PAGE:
Contractions In Various Versions

Discussion in 'Bible Versions/Translations' started by Rippon, Feb 28, 2015.

  1. Rippon

    Rippon
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    I have done something like this in the past. But this is brand new info. I have not looked at my old thread on the subject.

    The use of contractions is controversial in Bible translations. A few do not use any at all. But most do to a limited extent at least. The HCSB has taken a lead among conservative translations in the use of many contractions.

    Just the amount of contractions is not necessarily the sole issue. The core subject is how appropriate are they in a given context. But in the thread I will concentrate on the sheer numbers.

    In this first post I will give a summary of the usage of a few contractions within three versions in the gospels alone.

    I'm
    NIV : 3
    HCSB : 32
    NLT : 24

    Haven't
    NIV : 7
    HCSB : 14
    NLT : 18

    You're
    NIV : 4
    HCSB : 31
    NLT : 12

    I'll
    NIV : 5
    HCSB : 14
    NLT : 16

    Let's
    NIV : 5
    HCSB : 17
    NLT : 20

    We're
    NIV : 2
    HCSB : 7
    NLT : 10

    So, in this mini survey, these are the results:

    The HCSB used these particular contractions 115 times. The NIV did so 26 times. That means on less than 23% of the occasions that the HCSB did. And the NLT ranked #2 after the HCSB at a total of exactly 100 times. It looks like the HCSB and NLT have a kinship in this respect.

    There are many more contractions that I could have factored in --and just might, in the future. And I didn't focus on any area but the gospels. Others are welcome to investigate in other books of the canon.
     
    #1 Rippon, Feb 28, 2015
    Last edited by a moderator: Feb 28, 2015
  2. Rippon

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    Isn't
    NLT : 25
    HCSB : 16
    NIV 6

    Aren't
    NLT : 10
    HCSB : 20
    NIV : 10

    Won't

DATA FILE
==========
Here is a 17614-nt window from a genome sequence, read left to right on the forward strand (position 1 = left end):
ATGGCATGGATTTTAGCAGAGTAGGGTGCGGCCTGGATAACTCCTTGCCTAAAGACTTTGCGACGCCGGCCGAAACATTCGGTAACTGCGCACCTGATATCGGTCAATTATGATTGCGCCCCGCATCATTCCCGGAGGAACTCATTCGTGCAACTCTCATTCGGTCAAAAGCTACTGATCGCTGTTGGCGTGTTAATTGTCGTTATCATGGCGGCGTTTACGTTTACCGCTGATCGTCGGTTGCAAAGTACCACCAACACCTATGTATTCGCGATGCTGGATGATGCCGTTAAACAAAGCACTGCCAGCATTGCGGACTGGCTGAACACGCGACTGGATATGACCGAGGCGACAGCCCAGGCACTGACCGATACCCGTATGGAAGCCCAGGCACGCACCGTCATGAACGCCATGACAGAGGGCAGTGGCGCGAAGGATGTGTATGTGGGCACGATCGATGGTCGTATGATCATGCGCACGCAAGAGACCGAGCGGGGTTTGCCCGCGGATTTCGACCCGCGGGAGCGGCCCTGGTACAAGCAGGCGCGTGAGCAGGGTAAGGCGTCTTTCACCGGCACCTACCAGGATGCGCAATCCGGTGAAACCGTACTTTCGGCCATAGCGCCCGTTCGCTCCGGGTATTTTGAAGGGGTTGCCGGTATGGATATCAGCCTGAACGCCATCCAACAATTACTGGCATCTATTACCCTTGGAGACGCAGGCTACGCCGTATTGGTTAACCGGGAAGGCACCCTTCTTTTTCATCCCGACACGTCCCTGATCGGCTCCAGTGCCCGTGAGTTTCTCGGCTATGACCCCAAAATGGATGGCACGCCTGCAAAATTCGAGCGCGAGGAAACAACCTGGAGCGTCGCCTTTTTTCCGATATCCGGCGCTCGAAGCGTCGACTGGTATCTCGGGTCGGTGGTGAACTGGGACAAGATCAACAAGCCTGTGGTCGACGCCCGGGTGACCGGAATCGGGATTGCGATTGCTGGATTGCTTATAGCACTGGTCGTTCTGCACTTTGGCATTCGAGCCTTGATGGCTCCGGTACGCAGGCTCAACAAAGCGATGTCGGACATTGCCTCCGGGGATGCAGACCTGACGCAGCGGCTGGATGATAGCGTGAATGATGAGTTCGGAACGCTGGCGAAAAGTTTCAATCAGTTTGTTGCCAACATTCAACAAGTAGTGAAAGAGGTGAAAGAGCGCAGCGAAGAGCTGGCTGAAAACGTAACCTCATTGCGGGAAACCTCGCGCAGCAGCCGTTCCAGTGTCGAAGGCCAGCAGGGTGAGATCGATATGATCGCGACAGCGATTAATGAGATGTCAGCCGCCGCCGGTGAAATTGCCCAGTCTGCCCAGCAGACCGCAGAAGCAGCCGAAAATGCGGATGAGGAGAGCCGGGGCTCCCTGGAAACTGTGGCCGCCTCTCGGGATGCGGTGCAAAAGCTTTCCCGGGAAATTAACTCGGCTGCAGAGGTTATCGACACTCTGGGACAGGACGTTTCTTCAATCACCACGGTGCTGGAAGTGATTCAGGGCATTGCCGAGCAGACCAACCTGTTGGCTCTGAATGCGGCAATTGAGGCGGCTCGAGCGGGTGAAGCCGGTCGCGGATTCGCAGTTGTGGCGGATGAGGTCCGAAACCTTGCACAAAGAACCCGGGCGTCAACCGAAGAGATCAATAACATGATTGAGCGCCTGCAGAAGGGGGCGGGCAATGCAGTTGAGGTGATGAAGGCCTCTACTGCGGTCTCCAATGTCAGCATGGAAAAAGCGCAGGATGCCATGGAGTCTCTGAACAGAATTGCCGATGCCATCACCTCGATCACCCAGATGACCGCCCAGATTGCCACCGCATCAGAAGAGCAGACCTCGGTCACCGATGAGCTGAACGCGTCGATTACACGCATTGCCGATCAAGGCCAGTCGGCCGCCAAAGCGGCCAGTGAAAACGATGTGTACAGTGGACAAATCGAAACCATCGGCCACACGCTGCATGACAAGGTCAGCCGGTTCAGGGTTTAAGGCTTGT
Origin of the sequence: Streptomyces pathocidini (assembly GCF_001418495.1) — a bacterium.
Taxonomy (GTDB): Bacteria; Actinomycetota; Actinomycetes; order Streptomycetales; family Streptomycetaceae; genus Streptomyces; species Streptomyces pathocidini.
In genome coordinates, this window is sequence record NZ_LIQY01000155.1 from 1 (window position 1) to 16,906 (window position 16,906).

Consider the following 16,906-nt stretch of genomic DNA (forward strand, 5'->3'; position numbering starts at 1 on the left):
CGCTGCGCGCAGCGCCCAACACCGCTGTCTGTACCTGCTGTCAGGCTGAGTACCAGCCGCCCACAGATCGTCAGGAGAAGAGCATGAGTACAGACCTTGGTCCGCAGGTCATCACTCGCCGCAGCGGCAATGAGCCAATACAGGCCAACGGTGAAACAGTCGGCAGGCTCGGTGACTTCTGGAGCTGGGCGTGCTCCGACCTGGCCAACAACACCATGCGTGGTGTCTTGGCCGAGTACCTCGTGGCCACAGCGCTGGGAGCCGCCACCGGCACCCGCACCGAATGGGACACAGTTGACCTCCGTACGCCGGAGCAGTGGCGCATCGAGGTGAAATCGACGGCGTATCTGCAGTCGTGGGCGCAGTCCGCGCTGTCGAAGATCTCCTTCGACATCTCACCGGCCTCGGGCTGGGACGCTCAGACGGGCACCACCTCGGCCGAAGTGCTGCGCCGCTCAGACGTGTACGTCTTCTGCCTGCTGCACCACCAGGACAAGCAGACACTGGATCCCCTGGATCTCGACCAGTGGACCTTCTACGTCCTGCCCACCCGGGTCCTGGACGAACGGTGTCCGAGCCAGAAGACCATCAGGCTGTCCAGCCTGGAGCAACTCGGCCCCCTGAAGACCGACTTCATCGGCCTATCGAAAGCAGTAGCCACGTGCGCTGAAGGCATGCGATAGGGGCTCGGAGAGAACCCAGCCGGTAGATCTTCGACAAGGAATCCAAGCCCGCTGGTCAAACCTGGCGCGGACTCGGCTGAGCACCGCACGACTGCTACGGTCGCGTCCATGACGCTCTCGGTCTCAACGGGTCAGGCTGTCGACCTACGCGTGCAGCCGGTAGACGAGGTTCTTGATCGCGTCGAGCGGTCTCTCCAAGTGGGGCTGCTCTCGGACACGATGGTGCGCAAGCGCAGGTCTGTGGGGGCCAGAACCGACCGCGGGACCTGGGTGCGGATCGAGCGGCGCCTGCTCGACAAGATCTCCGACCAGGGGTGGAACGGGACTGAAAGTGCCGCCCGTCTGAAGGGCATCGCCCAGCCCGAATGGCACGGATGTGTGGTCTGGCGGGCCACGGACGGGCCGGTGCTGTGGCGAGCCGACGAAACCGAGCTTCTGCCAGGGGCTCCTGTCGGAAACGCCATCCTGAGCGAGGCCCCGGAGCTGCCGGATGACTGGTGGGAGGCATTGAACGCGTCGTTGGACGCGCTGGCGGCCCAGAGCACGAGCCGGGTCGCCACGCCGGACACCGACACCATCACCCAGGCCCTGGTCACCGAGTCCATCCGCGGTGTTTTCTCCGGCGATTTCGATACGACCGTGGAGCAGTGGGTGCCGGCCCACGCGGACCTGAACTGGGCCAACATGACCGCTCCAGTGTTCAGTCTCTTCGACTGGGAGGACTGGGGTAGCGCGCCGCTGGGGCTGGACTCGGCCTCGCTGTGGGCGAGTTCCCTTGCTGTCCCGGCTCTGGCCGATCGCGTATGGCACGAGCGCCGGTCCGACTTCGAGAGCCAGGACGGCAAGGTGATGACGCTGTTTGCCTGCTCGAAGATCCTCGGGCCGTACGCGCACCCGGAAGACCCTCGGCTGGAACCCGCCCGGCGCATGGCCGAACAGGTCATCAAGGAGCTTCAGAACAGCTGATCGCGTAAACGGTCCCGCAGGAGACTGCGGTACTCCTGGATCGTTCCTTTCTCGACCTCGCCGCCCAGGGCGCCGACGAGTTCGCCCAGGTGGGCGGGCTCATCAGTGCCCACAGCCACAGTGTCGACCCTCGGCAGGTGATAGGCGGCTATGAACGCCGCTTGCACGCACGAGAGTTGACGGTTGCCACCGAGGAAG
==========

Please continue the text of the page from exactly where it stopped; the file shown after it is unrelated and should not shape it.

NLT : 48
    HCSB : 28
    NIV : 5

    Once again, the HCSB shows an affinity to the NLT with respect to their usages of many contractions. The HCSB shared more than 77% of the NLT's contraction-use.

    Meanwhile, looking very conservative, the NIV evidences less than 33% of the HCSB's employment of contractions.
     
  3. robustheologian

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    Linguistic experts agree that contractions allow for smoother reading which leads to easier comprehension and better retention.
     
  4. Rippon

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    A balanced, prudent and common sense approach is called for. I certainly don't advocate the absence of contractions in English Bible translations. But I think the HCSB has gone to extremes in that area. The NIV has taken a more conservative stance in this department. The NIV uses a modicum of contractions --just the right proportion for dignity of the sacred text.
     
  5. Rippon

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    In The Gospels

    Didn't

    NLT : 85
    HCSB : 57
    NIV : 11

    Doesn't

    NLT : 21
    HCSB : 37
    NIV : 5

    Totals:

    The NLT uses these two contractions 106 times.
    The HCSB uses them 94 times.
    The NIV, in a distant third place position, uses them only 16 times.

    The HCSB has used these contractions 89% of the time that the NLT has. These two versions are like kissing cousins in this regard.

    The NIV has shown a lot of restraint in using these contractions just 17% of the time in comparison with the HCSB.
     
  6. Van

    Van
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    As with the video that showed apparently randomly selected college students with no knowledge of government leaders, this thread has selected various versions to illustrate the NIV uses contractions fewer times than the HCSB, with the claim the NIV has struck the best balance between readability and decorum.

    But if we compare NIrV to the HCSB, then we could say the HCSB has the best balance. For example in the gospels, the NIrV uses "didn't" more than the HCSB. Thus the HCSB, at least in this example, strikes a balance between the NIV and NIrV! :)